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Additional carbon sequestration benefits of grassland diversity restoration

De Deyn, G.B. and Shiel, R.S. and Ostle, N.J. and McNamara, N.P. and Oakley, S. and Young, I. and Freeman, C. and Fenner, N. and Quirk, H. and Bardgett, R.D. (2011) Additional carbon sequestration benefits of grassland diversity restoration. Journal of Applied Ecology, 48, 600-608. ISSN 0021-8901.

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Official URL: http://dx.doi.org/10.1111/j.1365-2664.2010.01925.x

Abstract

1. In Europe, grassland agriculture is one of the dominant land uses. A major aim of European agri-environment policy is the management of grassland for botanical diversity conservation and restoration, together with the delivery of ecosystem services including soil carbon (C) sequestration. 2. To test whether management for biodiversity restoration has additional benefits for soil C sequestration, we investigated C and nitrogen (N) accumulation rates in soil and C and N pools in vegetation in a long-term field experiment (16 years) in which fertilizer application and plant seeding were manipulated. In addition, the abundance of the legume Trifolium pratense was manipulated for the last 2 years. To unravel the mechanisms underlying changes in soil C and N pools, we also tested for effects of diversity restoration management on soil structure, ecosystem respiration and soil enzyme activities. 3. We show that the long-term biodiversity restoration practices increased soil C and N storage especially when these treatments were combined with the recent promotion of the legume Trifolium pratense, sequestering 317 g C and 35 g N m−2 year−1 in the most successful management treatment. These high rates of C and N accumulation were associated with reduced ecosystem respiration, increased soil organic matter content and improved soil structure. Cessation of fertilizer use, however, reduced the amount of C and N contained in vegetation. 4. Synthesis and applications. Our findings show that long-term diversity restoration practices can yield significant benefits for soil C storage when they are combined with increased abundance of a single, sub-ordinate legume species. Moreover, we show that these management practices deliver additional ecosystem benefits such as N storage in soil and improved soil structure.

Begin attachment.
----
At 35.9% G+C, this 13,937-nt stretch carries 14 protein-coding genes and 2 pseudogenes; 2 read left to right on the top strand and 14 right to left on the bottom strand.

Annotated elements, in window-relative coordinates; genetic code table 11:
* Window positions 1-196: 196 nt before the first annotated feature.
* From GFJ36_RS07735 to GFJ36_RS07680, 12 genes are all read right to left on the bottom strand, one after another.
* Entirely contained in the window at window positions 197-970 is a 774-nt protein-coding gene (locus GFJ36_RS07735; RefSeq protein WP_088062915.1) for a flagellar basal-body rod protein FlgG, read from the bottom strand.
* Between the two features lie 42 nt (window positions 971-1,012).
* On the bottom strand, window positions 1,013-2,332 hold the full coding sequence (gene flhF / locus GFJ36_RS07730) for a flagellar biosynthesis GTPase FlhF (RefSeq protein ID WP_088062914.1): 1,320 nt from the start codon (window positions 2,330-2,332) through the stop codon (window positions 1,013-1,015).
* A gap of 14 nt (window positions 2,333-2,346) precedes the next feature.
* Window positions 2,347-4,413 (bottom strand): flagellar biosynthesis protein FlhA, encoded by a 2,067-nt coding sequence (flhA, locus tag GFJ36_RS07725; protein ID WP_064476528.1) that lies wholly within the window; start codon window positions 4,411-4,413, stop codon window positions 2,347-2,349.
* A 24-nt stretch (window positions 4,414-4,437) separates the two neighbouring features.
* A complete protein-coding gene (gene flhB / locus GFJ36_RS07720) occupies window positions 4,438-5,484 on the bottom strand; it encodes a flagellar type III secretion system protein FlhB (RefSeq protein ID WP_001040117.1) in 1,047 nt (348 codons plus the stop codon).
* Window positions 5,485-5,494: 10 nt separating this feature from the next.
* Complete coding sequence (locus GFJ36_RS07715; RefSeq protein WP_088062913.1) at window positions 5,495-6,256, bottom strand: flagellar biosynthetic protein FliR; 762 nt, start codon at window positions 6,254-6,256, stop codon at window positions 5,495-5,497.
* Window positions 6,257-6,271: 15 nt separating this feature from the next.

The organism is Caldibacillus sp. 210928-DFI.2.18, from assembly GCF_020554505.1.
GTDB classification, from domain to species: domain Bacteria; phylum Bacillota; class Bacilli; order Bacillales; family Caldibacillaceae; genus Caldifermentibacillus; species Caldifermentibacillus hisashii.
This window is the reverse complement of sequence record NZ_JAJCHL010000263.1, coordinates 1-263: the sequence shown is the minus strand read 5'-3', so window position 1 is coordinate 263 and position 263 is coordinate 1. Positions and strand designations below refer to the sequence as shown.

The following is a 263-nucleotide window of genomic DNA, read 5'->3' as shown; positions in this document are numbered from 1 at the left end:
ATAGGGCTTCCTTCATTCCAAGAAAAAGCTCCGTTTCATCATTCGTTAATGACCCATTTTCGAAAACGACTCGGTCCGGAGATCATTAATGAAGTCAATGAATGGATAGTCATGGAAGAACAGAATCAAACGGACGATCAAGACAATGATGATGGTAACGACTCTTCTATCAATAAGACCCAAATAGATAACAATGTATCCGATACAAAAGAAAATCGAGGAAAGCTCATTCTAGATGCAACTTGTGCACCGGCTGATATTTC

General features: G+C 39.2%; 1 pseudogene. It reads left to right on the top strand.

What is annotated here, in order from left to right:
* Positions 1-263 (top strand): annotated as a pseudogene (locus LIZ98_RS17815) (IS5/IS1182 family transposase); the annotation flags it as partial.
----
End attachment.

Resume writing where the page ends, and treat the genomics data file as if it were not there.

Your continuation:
Item Type:Article
Institutes:Nederlands Instituut voor Ecologie (NIOO)
ID Code:8791
Deposited On:11 Jan 2011 01:00
Last Modified:24 Apr 2012 16:42

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